Section 10 says, "No state shall...pass any bill of attainder, ex post facto law, or law impairing the obligation of contracts...."

divorce is a dissolution of a contract in a court, and SCOTUS has dealt with it, though it refused to deal with communal property in a 1910 case & has never revisited it.

i'm not a lawyer nor legal expert, but my background does include constitutional history. all the way back to the first constitutional contract - the Magna Carta. yes, i said 'constitutional contract' because what is a constitution if not a contract? 

and don't get me started on history of 'marriage'!

i know. i'm over the top. but i'm sick of dealing with all of this.

05 December 2012

i've gotten to a point in my life...

and it may have to do with age, where i am enraged by so much i see. 

it's different than the rage i felt when i was involved with anti-Vietnam or Civil Rights or other 'causes' youth gets fired up over. it may also have to do with the recent loss of one of the dearest & most important people in my life, but there is a distinct difference.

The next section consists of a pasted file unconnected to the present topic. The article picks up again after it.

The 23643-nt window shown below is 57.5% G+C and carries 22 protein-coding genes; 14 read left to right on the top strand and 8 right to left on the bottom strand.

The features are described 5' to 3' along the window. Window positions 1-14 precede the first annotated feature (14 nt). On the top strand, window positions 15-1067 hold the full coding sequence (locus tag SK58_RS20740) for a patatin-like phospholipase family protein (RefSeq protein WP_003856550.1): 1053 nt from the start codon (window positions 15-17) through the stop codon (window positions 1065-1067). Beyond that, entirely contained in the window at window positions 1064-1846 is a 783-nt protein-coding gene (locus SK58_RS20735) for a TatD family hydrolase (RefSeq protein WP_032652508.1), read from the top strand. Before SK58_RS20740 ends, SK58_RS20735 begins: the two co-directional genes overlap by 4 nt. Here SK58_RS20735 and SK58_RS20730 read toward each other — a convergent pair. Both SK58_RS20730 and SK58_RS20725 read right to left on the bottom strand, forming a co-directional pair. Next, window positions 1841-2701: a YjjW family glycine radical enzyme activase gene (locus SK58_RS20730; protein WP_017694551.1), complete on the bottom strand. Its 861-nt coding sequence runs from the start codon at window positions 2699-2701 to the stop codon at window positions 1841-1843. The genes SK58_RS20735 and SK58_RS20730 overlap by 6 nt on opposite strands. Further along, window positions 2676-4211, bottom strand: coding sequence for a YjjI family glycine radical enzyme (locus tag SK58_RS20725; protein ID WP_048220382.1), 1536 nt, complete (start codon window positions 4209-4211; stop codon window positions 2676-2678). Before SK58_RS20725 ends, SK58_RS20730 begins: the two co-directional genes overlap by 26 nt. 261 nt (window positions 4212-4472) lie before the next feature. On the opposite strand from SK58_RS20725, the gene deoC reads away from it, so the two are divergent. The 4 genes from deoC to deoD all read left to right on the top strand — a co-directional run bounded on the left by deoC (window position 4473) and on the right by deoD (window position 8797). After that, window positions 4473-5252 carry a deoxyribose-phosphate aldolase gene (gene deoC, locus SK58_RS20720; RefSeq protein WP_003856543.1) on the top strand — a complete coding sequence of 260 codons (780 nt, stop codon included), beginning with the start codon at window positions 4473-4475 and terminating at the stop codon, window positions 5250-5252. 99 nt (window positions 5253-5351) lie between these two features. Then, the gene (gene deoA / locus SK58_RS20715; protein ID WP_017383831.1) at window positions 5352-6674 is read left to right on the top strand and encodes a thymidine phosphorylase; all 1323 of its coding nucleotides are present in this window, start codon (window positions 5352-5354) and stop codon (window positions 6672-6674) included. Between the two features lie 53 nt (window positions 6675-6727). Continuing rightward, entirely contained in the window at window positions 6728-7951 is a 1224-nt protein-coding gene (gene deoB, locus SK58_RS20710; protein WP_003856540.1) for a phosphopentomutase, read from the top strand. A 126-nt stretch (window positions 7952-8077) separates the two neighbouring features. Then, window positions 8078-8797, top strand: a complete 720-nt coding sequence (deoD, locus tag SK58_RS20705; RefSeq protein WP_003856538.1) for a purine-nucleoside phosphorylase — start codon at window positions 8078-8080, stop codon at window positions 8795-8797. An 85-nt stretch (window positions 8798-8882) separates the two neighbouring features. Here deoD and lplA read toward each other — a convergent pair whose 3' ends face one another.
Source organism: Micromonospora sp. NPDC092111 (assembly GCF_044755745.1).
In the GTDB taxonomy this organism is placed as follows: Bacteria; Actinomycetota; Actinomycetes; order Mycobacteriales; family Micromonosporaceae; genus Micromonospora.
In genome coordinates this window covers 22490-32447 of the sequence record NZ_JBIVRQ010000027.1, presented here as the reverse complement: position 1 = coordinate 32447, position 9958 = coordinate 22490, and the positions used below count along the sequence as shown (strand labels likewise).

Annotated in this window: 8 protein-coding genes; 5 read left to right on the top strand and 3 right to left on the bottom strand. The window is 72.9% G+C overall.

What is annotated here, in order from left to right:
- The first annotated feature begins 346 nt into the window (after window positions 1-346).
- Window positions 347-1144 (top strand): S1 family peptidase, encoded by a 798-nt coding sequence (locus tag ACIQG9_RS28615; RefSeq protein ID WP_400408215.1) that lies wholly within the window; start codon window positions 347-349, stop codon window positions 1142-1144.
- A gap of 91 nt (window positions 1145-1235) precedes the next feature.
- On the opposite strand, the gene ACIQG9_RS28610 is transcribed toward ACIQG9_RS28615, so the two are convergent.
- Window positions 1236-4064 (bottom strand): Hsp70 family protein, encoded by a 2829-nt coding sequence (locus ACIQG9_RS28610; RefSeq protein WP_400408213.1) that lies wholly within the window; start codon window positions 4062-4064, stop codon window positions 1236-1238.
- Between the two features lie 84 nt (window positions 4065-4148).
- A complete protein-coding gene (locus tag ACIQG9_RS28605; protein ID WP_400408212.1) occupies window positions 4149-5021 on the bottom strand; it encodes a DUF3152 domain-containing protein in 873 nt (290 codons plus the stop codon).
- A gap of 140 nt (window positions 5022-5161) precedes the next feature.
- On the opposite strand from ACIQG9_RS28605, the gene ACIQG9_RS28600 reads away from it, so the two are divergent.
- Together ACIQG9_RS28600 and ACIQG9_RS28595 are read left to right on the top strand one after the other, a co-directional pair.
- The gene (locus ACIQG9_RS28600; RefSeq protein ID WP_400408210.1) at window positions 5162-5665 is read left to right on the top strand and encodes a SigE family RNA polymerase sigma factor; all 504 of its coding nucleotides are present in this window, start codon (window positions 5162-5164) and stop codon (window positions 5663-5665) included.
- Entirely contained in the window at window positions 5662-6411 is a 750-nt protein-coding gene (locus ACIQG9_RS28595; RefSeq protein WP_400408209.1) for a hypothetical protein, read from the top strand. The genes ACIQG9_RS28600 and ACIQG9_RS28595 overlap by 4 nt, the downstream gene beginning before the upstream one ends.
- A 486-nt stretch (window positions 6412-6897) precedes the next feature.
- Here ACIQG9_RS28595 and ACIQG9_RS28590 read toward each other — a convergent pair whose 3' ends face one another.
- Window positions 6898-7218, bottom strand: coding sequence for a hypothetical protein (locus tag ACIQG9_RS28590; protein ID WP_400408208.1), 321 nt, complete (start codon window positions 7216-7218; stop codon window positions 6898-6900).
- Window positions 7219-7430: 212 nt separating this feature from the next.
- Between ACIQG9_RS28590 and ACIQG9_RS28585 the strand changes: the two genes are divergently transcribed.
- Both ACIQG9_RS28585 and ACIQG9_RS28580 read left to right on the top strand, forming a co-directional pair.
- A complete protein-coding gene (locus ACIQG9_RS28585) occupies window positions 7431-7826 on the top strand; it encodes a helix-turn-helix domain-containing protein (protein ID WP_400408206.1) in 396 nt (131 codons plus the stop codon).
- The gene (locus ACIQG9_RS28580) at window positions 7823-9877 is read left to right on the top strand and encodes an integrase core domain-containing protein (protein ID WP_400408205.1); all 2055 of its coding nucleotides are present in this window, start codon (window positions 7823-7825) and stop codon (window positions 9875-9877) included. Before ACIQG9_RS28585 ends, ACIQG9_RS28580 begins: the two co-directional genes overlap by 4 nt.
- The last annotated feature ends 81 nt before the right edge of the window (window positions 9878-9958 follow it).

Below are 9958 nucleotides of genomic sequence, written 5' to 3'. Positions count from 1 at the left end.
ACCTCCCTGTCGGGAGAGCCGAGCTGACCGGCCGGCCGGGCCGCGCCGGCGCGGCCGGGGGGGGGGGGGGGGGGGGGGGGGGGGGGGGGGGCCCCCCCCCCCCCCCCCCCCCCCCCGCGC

i am not just enraged. i am also disgusted, more cynical (if that is even possible for me), extremely sardonic, and feel like lashing out. the last is a huge change.

where is all this coming from?

i learned to control my temper when i was an adolescent as i realized that i, in fact every human, has the capacity to destroy someone physically and mentally. i attacked another kid because he kicked in the spokes of an all chrome-bicycle i had just received not 15 minutes before. they had to pull me off of him as i pounded his head into the pavement! i wasn't even aware i was doing it. that blew my pacifist cover, to say the least

then, if i am remembering correctly, in my senior Advanced English class in high school, Dr. E. gave us almost a year long personal project. we were to decide on a major focus on a topic that we would deal with through the use of literature.